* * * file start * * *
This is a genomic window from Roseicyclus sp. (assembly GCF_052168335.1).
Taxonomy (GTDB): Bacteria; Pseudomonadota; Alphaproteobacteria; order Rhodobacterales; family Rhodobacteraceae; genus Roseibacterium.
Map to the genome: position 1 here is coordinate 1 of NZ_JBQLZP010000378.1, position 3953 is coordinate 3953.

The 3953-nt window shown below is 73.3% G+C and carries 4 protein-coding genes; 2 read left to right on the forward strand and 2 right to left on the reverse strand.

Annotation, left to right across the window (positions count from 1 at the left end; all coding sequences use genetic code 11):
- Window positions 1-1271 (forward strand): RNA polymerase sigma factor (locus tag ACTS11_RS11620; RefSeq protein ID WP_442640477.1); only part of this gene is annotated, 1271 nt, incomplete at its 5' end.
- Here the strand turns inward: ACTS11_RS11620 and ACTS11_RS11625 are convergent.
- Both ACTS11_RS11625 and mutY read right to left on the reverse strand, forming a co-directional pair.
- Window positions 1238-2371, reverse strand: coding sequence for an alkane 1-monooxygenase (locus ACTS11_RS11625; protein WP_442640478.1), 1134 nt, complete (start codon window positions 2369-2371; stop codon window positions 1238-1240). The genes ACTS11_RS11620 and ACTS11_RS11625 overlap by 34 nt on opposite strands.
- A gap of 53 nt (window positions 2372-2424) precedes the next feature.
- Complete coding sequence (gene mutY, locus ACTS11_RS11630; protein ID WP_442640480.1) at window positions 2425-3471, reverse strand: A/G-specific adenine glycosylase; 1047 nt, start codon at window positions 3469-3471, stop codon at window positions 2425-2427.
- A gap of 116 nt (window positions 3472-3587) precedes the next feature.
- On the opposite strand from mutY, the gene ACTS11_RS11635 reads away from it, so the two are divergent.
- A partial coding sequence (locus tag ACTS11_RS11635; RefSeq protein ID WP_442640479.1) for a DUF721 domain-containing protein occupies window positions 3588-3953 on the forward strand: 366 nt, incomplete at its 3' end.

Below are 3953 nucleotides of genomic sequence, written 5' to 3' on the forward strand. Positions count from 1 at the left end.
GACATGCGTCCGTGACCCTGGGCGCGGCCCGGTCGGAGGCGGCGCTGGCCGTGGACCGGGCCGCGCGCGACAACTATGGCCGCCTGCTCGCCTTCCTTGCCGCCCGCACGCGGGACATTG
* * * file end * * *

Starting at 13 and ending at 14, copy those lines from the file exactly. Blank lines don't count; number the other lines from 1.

- On the opposite strand from mutY, the gene ACTS11_RS11635 reads away from it, so the two are divergent.
- A partial coding sequence (locus tag ACTS11_RS11635; RefSeq protein ID WP_442640479.1) for a DUF721 domain-containing protein occupies window positions 3588-3953 on the forward strand: 366 nt, incomplete at its 3' end.